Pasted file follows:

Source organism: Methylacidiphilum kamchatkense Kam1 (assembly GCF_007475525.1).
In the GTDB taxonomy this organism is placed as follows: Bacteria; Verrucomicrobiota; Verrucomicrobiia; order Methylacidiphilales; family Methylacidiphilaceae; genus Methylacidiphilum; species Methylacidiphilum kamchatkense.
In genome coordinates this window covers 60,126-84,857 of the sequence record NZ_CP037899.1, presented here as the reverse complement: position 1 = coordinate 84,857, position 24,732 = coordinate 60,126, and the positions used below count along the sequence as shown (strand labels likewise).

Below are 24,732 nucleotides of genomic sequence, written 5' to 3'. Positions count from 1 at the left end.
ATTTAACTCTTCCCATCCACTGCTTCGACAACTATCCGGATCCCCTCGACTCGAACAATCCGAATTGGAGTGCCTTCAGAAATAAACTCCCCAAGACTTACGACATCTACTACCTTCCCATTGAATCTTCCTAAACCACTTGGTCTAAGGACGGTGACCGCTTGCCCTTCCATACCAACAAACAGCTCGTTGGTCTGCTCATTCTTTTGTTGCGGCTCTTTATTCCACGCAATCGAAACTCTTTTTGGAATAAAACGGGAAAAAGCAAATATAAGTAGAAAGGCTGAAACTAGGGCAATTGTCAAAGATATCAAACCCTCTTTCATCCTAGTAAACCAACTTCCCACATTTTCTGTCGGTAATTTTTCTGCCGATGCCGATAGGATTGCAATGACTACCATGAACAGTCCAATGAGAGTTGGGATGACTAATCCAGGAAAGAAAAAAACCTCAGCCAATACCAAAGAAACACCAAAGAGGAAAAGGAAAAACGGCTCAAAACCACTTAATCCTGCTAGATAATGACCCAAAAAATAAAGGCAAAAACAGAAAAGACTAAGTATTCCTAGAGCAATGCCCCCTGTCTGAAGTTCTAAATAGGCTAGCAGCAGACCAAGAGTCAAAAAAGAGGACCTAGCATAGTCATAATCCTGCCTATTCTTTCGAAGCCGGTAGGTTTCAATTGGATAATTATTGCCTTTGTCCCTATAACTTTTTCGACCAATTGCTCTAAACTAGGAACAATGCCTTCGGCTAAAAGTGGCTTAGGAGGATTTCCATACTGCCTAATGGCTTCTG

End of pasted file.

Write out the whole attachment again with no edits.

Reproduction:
Source organism: Methylacidiphilum kamchatkense Kam1 (assembly GCF_007475525.1).
In the GTDB taxonomy this organism is placed as follows: Bacteria; Verrucomicrobiota; Verrucomicrobiia; order Methylacidiphilales; family Methylacidiphilaceae; genus Methylacidiphilum; species Methylacidiphilum kamchatkense.
In genome coordinates this window covers 60,126-84,857 of the sequence record NZ_CP037899.1, presented here as the reverse complement: position 1 = coordinate 84,857, position 24,732 = coordinate 60,126, and the positions used below count along the sequence as shown (strand labels likewise).

Below are 24,732 nucleotides of genomic sequence, written 5' to 3'. Positions count from 1 at the left end.
ATTTAACTCTTCCCATCCACTGCTTCGACAACTATCCGGATCCCCTCGACTCGAACAATCCGAATTGGAGTGCCTTCAGAAATAAACTCCCCAAGACTTACGACATCTACTACCTTCCCATTGAATCTTCCTAAACCACTTGGTCTAAGGACGGTGACCGCTTGCCCTTCCATACCAACAAACAGCTCGTTGGTCTGCTCATTCTTTTGTTGCGGCTCTTTATTCCACGCAATCGAAACTCTTTTTGGAATAAAACGGGAAAAAGCAAATATAAGTAGAAAGGCTGAAACTAGGGCAATTGTCAAAGATATCAAACCCTCTTTCATCCTAGTAAACCAACTTCCCACATTTTCTGTCGGTAATTTTTCTGCCGATGCCGATAGGATTGCAATGACTACCATGAACAGTCCAATGAGAGTTGGGATGACTAATCCAGGAAAGAAAAAAACCTCAGCCAATACCAAAGAAACACCAAAGAGGAAAAGGAAAAACGGCTCAAAACCACTTAATCCTGCTAGATAATGACCCAAAAAATAAAGGCAAAAACAGAAAAGACTAAGTATTCCTAGAGCAATGCCCCCTGTCTGAAGTTCTAAATAGGCTAGCAGCAGACCAAGAGTCAAAAAAGAGGACCTAGCATAGTCATAATCCTGCCTATTCTTTCGAAGCCGGTAGGTTTCAATTGGATAATTATTGCCTTTGTCCCTATAACTTTTTCGACCAATTGCTCTAAACTAGGAACAATGCCTTCGGCTAAAAGTGGCTTAGGAGGATTTCCATACTGCCTAATGGCTTCTG